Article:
Trent Robinson’s crusade to eradicate diving has earned the surprise support of one of the NRL’s most prolific penalty-milkers Michael Ennis.
Robinson has in recent weeks led a personal crusade against players staying down to draw a penalty from the video referee.
On Saturday he attacked St George Illawarra centre Euan Aitken for lying on the ground after being hit by Roosters forward Dylan Napa and challenged journalists to call out players guilty of staying down.
Parramatta legend and Channel 9 commentator Peter Sterling this week called on the NRL to strip the video referees’ power to rule on anything other than potential tries.
He said if the video referees did not have the ability to review possible foul play in tackles, players would have no reason to stage injuries.
Cronulla hooker Ennis, nicknamed `the Menace’, is known for his gamesmanship. Last year the Roosters accused Ennis of diving while playing for his former club Canterbury after he stayed down in a high tackle that earned his side a penalty goal.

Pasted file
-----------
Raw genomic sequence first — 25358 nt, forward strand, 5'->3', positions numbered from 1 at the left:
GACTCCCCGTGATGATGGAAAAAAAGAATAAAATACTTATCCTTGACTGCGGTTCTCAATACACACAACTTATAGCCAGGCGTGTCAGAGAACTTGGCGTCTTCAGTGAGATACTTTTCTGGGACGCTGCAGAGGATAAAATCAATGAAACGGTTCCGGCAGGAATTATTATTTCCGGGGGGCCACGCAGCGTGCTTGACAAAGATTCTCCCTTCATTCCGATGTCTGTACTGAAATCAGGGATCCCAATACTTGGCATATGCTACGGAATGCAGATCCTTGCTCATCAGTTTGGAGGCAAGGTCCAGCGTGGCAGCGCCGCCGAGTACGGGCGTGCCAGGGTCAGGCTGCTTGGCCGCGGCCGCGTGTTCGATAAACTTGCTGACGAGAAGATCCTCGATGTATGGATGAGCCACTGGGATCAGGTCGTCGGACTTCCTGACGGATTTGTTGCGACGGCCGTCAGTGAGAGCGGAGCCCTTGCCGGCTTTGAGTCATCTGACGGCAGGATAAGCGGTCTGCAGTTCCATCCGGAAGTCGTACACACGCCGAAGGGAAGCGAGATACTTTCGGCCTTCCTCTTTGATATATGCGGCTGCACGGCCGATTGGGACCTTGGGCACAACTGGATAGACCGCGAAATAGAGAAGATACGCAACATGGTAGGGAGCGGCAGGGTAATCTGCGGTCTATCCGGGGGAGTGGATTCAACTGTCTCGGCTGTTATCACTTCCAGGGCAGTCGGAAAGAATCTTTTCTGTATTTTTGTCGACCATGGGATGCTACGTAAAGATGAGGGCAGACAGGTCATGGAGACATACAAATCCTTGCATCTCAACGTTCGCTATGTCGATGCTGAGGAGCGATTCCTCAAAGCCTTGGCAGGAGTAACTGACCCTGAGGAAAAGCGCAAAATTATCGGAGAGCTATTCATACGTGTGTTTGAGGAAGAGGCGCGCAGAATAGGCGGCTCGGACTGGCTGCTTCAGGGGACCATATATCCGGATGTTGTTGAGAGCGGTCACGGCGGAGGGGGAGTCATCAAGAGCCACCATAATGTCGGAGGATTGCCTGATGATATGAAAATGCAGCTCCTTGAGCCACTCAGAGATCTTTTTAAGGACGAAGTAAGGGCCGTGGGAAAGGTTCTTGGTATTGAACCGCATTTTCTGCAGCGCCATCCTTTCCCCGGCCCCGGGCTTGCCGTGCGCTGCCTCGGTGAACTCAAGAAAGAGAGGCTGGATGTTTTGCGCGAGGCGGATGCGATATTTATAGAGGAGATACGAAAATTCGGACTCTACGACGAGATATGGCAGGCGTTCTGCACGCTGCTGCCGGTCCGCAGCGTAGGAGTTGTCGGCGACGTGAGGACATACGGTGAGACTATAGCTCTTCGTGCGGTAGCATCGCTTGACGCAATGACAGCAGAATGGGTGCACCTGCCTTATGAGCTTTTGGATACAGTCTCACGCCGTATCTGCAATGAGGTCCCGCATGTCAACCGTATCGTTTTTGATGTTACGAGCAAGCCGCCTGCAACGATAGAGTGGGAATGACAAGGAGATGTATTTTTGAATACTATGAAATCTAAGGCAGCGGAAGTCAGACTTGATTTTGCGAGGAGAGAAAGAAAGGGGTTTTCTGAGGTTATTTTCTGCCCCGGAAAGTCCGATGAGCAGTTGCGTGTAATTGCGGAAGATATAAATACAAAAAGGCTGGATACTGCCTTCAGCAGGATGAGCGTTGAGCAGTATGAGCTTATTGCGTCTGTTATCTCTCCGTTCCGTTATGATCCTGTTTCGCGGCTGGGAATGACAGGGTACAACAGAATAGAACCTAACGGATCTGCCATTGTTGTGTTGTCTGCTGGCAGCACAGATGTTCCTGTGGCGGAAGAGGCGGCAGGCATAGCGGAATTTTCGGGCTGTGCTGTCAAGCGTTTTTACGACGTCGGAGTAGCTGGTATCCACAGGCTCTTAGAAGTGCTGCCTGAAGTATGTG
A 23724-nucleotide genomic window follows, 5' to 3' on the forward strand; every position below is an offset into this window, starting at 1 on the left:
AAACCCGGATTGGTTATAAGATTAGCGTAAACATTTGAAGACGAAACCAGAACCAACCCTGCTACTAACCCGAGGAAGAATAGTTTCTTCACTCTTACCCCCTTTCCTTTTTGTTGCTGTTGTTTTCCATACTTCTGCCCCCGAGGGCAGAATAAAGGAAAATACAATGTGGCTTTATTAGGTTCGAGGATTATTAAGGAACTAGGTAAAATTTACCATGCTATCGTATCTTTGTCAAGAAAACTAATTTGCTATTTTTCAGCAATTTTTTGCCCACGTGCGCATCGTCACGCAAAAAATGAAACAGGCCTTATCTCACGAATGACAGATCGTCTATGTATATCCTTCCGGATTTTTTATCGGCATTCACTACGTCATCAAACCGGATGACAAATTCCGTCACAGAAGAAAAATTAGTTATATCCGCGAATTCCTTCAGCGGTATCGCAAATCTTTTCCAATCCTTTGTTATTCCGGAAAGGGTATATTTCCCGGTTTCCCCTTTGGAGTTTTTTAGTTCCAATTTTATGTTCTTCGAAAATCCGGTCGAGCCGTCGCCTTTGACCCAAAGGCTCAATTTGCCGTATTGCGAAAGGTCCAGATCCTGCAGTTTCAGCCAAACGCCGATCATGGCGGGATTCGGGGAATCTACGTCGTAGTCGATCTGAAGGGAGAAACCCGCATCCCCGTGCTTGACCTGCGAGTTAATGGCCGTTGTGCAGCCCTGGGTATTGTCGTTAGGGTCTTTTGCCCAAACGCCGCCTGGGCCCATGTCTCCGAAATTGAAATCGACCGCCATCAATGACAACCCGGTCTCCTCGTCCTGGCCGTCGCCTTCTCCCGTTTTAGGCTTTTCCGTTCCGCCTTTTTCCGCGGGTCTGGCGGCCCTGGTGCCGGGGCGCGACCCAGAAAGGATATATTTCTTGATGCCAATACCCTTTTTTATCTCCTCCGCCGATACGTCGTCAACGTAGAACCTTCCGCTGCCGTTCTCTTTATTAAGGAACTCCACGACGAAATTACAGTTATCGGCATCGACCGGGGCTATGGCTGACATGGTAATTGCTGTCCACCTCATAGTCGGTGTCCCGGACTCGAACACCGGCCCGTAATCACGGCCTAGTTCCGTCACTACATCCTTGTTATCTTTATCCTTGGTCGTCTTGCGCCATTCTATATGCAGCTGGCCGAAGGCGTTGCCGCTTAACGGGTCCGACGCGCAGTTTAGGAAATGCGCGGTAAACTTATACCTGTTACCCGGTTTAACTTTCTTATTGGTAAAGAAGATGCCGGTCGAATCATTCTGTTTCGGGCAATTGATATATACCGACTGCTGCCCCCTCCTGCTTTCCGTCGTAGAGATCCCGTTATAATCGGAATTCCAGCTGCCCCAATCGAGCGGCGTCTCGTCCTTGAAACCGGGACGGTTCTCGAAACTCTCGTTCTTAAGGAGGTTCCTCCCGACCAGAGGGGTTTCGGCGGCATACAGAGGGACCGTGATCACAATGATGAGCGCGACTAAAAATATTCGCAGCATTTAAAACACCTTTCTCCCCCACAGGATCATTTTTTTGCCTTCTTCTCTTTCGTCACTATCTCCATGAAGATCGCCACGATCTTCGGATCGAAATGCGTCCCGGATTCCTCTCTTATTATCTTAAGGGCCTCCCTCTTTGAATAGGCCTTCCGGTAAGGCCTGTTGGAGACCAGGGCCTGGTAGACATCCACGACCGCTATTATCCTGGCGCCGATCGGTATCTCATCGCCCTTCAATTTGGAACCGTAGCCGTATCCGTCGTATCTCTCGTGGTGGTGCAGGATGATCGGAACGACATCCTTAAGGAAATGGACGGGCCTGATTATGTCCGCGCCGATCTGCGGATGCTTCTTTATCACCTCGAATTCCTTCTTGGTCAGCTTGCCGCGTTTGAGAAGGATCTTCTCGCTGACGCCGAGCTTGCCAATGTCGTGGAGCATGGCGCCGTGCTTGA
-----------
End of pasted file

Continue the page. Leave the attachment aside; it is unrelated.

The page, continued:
Early in his career while playing for Brisbane he was famously caught by television cameras winking at a teammate after staying down in an effort to draw a penalty.
Ennis admitted to diving against Penrith on the weekend when he was brushed by Tyrone Peachey and admitted to diving in an effort to give his side an edge.
“You live in the moment of the game and week-to-week I find enormous challenges in my game, to distance myself from being so in-the-moment,” Ennis said on NRL360 on Fox Sports on Tuesday night.
“To be honest when I look back at that (incident with Peachey) it is nothing more than a brush but it is high contact. In a situation of the game at the time it may warrant a penalty that will get my side down field (when they were) eight points down with 10 to go.
He said reducing the powers of the video referee would curb the trend of players staying down.
“If we take the review system out of it, it will eliminate it,” Ennis said.